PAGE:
A few months back I was working on designing an e-Commerce portal for a client which would connect farmers in villages to hyper local delivery conglomerates in cities. Clearly, there are two distinct user personas to be served, First the uneducated, less tech-savy farmers in villages whereas second are professional tech-savy users. The goal of farmers would be to list the products they are selling and the price at which they are selling. They would also want to do all the financial transactions through this portal. On the other side the goal of the delivery businesses was to buy the listed products and assure delivery of the products facilitating the transaction.
The entire problem was very interesting and pretty challenging. So after weeks of user research doing affinity mapping, user interviews, task flows etc. I came up with a wireframe for the portal. The wireframes were then converted mid-high fidelity prototypes for doing usability testing. After incorporating all the insights from usability testing, I came up with a pretty good UX for the portal which helped the users to achieve their goals with delight. I made sure that they found out everything they are looking for right where they are looking for and the product turned out to be highly usable for both the user personas.
Once I was done with the final UI for the portal, I was presenting it to my clients in their board room which has nice wooden arts carved on to the walls of the room. I was excited about the entire presentation and I was proud of myself being able to achieve great results. The entire presentation went pretty well and I was able to convince the majority of audience that this is the best solution for the e-commerce portal they are looking for. But all of a sudden as I was about to end my presentation with myself on top of cloud nine, a young lady who was VP of their sales and marketing division said
“Ok it works very well and solves the purpose, but we don’t really see a WOW factor here which could amaze our users”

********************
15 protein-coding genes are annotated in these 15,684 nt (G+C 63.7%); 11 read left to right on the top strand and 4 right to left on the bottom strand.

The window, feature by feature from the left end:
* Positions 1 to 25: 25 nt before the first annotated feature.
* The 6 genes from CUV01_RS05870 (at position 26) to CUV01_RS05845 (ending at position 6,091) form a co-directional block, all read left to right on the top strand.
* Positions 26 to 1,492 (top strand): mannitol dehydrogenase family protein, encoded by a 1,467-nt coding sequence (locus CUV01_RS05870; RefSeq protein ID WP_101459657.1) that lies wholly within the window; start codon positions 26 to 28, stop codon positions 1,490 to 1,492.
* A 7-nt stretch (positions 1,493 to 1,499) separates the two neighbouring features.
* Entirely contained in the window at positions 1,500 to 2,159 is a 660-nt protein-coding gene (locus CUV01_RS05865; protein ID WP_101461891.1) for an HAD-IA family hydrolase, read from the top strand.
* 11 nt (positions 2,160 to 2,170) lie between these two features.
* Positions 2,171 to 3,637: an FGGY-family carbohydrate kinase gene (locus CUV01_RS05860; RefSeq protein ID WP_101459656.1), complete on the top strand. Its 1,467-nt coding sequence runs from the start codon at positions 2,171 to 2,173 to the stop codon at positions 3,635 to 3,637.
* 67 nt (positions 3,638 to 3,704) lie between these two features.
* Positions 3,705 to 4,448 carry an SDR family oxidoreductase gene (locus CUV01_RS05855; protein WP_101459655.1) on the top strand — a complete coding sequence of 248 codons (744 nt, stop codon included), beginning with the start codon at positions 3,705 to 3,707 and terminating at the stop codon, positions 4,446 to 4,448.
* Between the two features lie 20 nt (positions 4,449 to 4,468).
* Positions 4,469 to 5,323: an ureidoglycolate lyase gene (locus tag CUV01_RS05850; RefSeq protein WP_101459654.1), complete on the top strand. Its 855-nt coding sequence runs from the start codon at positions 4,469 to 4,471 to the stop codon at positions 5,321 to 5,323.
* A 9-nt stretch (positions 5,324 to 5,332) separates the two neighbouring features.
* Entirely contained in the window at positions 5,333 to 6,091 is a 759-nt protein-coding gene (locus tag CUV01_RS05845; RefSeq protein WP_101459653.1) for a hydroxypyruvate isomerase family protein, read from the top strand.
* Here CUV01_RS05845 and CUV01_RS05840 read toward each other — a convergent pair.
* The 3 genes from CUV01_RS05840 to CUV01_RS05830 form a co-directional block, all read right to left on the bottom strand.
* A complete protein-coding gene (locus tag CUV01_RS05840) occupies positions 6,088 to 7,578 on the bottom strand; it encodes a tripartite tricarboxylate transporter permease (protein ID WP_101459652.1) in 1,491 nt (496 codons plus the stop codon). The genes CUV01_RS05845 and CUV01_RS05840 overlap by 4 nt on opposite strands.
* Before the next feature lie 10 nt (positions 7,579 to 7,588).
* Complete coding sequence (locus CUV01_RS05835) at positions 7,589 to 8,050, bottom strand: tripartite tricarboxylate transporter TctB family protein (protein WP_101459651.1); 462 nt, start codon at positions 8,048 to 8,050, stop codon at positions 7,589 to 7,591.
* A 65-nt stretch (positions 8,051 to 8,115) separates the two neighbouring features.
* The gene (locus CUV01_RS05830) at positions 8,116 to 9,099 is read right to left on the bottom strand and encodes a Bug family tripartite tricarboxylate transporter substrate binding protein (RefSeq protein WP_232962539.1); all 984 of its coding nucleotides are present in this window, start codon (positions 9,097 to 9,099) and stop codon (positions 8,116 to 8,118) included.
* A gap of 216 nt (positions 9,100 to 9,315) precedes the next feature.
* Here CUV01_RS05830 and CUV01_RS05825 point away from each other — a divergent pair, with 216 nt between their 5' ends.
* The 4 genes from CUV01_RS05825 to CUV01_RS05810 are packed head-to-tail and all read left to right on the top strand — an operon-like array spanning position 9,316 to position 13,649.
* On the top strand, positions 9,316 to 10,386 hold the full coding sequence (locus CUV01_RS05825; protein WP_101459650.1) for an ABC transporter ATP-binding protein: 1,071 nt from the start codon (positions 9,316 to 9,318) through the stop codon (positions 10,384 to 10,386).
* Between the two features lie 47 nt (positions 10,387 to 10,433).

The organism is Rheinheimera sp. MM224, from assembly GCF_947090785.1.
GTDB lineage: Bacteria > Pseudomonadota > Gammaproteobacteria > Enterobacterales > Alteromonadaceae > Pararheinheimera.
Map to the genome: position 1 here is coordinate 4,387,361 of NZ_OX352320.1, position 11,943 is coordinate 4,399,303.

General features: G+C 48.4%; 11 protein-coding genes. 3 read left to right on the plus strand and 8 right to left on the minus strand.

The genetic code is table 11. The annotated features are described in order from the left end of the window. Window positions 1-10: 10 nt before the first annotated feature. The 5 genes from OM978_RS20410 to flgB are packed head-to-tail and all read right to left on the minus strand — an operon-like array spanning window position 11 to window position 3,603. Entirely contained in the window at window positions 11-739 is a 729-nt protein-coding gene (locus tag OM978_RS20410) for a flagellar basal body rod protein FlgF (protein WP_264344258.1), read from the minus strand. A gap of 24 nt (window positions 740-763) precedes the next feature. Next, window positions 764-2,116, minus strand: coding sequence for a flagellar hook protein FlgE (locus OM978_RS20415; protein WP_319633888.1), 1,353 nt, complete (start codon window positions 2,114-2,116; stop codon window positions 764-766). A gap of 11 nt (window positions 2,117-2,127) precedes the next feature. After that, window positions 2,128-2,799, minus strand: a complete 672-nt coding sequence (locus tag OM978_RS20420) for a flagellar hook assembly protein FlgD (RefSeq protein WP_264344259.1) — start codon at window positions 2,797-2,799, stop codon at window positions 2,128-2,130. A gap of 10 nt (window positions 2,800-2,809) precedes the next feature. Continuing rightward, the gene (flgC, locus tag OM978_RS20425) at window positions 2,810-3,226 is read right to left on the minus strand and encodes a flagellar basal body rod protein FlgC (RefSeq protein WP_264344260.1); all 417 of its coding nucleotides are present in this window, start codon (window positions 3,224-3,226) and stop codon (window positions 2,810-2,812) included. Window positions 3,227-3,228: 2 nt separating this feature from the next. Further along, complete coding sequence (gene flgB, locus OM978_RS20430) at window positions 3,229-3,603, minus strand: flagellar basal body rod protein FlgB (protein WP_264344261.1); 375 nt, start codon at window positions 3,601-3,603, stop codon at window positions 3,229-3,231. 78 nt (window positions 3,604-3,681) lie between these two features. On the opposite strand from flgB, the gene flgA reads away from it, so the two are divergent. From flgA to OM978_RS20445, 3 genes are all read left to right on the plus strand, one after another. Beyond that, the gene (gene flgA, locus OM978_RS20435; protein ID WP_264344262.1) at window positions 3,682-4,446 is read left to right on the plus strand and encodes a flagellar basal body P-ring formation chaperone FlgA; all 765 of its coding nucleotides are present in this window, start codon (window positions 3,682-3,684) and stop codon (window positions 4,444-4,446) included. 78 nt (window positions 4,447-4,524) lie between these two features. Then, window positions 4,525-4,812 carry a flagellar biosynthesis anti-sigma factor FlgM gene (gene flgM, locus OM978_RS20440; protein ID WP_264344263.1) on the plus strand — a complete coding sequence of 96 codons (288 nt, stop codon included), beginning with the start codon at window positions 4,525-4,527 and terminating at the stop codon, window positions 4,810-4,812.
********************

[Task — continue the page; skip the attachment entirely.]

and I was like
Fortunately, I was ready for this and I always made this my habit to go to such meetings with a backup solution. My backup solution was very contrasting with the solution I proposed and had all the fancy animations, colourful icons and pop ups. I then took this as an opportunity to showcase my other solution. The same marketing lady then said, yeah this is really cool with all the animations and images why not use this solution? Then I showcased my usability testing results for both the solutions and the one with the wow factor confused the majority of the users falling in the farmer persona. Post which, all the members in the meeting agreed to go with the solution I presented first taking some aspects of solution B incorporated in it.
The question which arises here is are businesses, product commissioners aware about how to capture the power of design in creating value for their businesses rather than to make it look ‘beautiful’? It also makes an important point about giving feedback towards a design, feedback should be such that it avoid all the vague terms like ‘WOW’, ‘beautiful’, ‘catchy’, ‘exciting’. Feedback should majorly focus on whether or not the solution solves the problem of the users and how can we improve the solution to give users a seamless experience.